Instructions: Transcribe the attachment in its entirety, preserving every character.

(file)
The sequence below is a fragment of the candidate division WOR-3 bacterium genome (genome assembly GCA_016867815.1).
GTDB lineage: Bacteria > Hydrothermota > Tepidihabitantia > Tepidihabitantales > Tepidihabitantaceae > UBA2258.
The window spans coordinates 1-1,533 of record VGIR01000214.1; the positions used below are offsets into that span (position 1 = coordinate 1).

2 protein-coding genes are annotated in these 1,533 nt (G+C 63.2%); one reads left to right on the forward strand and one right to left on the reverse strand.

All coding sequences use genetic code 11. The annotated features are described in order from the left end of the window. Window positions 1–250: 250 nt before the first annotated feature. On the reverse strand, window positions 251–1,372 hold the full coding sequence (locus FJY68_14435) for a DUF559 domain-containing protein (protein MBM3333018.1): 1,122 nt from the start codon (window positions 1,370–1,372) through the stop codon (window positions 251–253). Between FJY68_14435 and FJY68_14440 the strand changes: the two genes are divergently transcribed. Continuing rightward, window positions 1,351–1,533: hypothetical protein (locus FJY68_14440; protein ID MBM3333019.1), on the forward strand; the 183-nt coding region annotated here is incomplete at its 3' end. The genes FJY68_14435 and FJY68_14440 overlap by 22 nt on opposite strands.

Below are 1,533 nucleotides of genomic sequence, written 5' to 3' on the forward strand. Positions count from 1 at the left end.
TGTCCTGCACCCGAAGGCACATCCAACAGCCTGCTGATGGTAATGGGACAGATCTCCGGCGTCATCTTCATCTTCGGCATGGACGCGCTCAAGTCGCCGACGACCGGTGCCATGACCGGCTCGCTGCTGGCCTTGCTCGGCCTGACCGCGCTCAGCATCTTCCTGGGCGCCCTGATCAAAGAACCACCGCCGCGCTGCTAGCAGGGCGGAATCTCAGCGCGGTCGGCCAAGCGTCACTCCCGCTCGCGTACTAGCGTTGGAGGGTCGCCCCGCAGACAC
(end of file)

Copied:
The sequence below is a fragment of the candidate division WOR-3 bacterium genome (genome assembly GCA_016867815.1).
GTDB lineage: Bacteria > Hydrothermota > Tepidihabitantia > Tepidihabitantales > Tepidihabitantaceae > UBA2258.
The window spans coordinates 1-1,533 of record VGIR01000214.1; the positions used below are offsets into that span (position 1 = coordinate 1).

2 protein-coding genes are annotated in these 1,533 nt (G+C 63.2%); one reads left to right on the forward strand and one right to left on the reverse strand.

All coding sequences use genetic code 11. The annotated features are described in order from the left end of the window. Window positions 1–250: 250 nt before the first annotated feature. On the reverse strand, window positions 251–1,372 hold the full coding sequence (locus FJY68_14435) for a DUF559 domain-containing protein (protein MBM3333018.1): 1,122 nt from the start codon (window positions 1,370–1,372) through the stop codon (window positions 251–253). Between FJY68_14435 and FJY68_14440 the strand changes: the two genes are divergently transcribed. Continuing rightward, window positions 1,351–1,533: hypothetical protein (locus FJY68_14440; protein ID MBM3333019.1), on the forward strand; the 183-nt coding region annotated here is incomplete at its 3' end. The genes FJY68_14435 and FJY68_14440 overlap by 22 nt on opposite strands.

Below are 1,533 nucleotides of genomic sequence, written 5' to 3' on the forward strand. Positions count from 1 at the left end.
TGTCCTGCACCCGAAGGCACATCCAACAGCCTGCTGATGGTAATGGGACAGATCTCCGGCGTCATCTTCATCTTCGGCATGGACGCGCTCAAGTCGCCGACGACCGGTGCCATGACCGGCTCGCTGCTGGCCTTGCTCGGCCTGACCGCGCTCAGCATCTTCCTGGGCGCCCTGATCAAAGAACCACCGCCGCGCTGCTAGCAGGGCGGAATCTCAGCGCGGTCGGCCAAGCGTCACTCCCGCTCGCGTACTAGCGTTGGAGGGTCGCCCCGCAGACAC